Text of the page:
Christopher Culp, Outreach and Education Specialist at Planned Parenthood of Central & Western New York, sent us this post to open discussion among CAPP and PREP colleagues. Please comment to continue the conversation!

Be Proud! Be Responsible! is an HIV prevention curriculum and it contains a lot of information about HIV.  Yet, even with the 2016 version, there are some new and exciting shifts in HIV prevention that are missed.  Three of those are PrEP (Pre-Exposure Prophylaxis), PEP (Post-Exposure Prophylaxis), and U=U (Undetectable=Untransmittable).  These three are key tools in HIV prevention and education toolbox, specifically empowering people to take control of their sexual health and fight against stigma.  This is especially important as New York State carries out its Ending the Epidemic initiative for 2020.

I know that we all teach from various backgrounds and experiences.  I was wondering if we could have a discussion based on these advancements to perhaps support each other in developing well-rounded education and referrals for the youth we work with.  I’d like to start off with a few questions and see where people are in incorporating PrEP, PEP, and U=U into their programming.

1) Do you talk about PrEP in your programming (an adaptation)?

2) Do you talk about PEP in your programming (an adaptation)?

3) Do you talk about U=U in your programming (an adaptation)?  (This can be sensitive, as some organizations have not signed onto the U=U consensus, though NYS has.)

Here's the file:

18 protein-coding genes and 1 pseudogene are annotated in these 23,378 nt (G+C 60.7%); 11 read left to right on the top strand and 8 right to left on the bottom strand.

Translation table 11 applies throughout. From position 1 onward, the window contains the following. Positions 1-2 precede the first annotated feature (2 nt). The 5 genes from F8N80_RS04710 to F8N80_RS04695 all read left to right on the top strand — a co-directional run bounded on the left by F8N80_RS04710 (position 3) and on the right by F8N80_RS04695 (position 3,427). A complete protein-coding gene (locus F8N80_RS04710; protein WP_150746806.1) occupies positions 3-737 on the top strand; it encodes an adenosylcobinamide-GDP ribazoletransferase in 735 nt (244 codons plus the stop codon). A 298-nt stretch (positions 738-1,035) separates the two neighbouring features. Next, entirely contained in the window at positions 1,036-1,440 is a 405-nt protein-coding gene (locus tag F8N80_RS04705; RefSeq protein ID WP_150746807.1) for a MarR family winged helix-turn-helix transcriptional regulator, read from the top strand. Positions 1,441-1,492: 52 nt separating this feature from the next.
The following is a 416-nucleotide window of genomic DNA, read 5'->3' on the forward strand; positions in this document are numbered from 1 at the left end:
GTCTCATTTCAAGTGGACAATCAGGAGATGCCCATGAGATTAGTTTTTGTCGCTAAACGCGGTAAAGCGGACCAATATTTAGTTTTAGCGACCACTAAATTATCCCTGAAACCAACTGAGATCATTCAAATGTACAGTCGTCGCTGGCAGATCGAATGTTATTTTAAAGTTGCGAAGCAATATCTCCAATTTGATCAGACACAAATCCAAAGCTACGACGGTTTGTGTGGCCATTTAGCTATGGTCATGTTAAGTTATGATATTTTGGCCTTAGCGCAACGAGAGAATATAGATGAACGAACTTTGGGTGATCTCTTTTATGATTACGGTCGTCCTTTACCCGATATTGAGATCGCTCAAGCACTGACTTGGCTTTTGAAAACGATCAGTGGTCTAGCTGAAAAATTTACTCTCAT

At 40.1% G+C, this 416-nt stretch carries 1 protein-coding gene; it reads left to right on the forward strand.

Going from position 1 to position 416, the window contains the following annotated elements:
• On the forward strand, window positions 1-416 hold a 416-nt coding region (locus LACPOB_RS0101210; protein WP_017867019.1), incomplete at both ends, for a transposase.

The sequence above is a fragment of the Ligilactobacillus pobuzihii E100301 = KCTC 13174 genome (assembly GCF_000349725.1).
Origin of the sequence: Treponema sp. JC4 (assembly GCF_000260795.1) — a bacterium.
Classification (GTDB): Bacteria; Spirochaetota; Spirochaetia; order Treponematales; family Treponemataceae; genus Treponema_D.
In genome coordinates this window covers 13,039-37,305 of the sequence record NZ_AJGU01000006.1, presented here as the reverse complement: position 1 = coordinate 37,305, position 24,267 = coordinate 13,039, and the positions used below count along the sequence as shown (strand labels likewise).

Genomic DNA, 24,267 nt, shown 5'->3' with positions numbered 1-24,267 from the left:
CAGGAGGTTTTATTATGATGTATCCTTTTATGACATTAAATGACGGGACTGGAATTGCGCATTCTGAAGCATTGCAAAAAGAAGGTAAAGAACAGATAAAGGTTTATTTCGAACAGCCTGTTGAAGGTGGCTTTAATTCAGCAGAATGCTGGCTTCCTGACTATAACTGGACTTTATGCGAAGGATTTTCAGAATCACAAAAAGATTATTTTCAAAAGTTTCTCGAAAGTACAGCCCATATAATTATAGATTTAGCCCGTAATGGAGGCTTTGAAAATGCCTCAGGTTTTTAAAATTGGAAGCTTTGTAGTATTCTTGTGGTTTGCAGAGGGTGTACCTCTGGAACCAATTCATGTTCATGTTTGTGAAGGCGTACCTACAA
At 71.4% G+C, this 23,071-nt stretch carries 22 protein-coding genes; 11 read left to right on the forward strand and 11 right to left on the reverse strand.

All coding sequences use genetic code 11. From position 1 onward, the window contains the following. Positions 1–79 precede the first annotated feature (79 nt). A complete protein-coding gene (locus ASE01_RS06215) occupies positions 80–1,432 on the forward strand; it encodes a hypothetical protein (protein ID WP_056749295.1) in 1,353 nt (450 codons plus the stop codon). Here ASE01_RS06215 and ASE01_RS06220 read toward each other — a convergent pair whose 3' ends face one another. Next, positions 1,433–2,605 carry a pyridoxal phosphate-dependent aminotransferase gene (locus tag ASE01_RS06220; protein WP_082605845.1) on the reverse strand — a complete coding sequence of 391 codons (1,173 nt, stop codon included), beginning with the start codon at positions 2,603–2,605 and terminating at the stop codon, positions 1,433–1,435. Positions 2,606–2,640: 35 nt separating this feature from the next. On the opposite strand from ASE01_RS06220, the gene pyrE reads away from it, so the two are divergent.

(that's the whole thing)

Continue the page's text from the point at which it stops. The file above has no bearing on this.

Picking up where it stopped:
4) Do you think there is value in including one or more of the above topics in your adaptations?

5) If you do include these, do you face any challenges in teaching or incorporating it into your programs?

6) How easy is it to have a list of referrals for youth that are interested in PrEP, PEP, or U=U in your community?

7) Do you make any adaptations to directly address HIV stigma? If so, what are they?

Thank you all.  Please feel free to email me directly if you have questions – christopher.culp@ppcwny.org

  – Christopher Culp

Find more about PrEP and PEP here on the HIV/AIDS page.

Learn about U=U from the Prevention Access Campaign.

How Are You Using Incentives?

We asked Jessie Moore, Director of Sexuality Education at Planned Parenthood Mid-Hudson Valley, to talk about her experience trying out different incentives. Let us know in the comments what works and doesn’t work for your program, too!

Our CAPP program has been offering $25 gift cards for 100% completion and $10 gift cards for 75% program completion as EBP incentives. The only problem is that it isn’t often that we are giving out the $10 ones and purchasing them becomes a hassle. What are others doing? Only giving an incentive for 100%? Giving $25 for 75-100% completion? Just curious. We’re thinking about getting rid of the $10 card all together.